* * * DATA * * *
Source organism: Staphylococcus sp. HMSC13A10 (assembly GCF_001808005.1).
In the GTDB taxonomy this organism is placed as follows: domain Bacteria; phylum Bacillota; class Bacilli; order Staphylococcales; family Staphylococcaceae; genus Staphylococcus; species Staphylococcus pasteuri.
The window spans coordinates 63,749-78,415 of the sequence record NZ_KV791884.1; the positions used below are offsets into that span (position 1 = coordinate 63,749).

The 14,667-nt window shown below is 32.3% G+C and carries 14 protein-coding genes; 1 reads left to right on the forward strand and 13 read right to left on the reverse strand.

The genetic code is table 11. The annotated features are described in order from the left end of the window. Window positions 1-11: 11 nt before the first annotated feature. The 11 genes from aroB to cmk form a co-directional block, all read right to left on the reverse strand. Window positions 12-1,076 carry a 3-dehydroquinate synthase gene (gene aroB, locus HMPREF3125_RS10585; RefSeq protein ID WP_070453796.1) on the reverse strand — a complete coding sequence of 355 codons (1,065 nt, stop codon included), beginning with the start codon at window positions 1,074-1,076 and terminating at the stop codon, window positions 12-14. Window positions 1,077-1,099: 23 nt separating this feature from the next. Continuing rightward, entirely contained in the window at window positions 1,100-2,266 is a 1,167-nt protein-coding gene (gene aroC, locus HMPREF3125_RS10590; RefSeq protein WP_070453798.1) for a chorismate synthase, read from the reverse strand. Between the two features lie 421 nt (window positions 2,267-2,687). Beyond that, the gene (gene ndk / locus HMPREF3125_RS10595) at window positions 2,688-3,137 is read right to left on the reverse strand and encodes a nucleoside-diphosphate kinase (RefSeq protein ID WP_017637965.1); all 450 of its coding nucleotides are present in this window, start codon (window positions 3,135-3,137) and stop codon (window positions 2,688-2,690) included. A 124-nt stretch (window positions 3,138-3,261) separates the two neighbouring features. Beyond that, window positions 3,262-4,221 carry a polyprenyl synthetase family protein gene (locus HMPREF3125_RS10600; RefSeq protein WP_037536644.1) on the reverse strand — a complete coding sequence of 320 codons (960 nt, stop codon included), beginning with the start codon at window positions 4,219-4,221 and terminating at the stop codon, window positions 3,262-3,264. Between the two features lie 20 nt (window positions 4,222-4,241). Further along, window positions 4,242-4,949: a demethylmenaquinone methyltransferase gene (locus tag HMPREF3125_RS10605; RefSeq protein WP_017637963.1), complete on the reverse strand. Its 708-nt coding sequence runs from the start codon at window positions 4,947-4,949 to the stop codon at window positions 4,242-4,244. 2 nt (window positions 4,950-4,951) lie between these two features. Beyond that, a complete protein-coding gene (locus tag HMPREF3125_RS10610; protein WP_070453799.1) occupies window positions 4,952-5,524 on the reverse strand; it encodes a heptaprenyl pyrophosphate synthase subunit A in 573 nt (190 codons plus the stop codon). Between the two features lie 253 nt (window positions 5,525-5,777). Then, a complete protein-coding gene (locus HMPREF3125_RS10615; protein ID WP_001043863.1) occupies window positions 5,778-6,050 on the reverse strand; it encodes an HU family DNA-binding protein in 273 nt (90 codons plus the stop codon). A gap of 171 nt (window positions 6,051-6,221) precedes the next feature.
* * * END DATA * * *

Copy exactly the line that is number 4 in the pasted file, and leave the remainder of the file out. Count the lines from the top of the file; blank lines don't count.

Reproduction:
The 14,667-nt window shown below is 32.3% G+C and carries 14 protein-coding genes; 1 reads left to right on the forward strand and 13 read right to left on the reverse strand.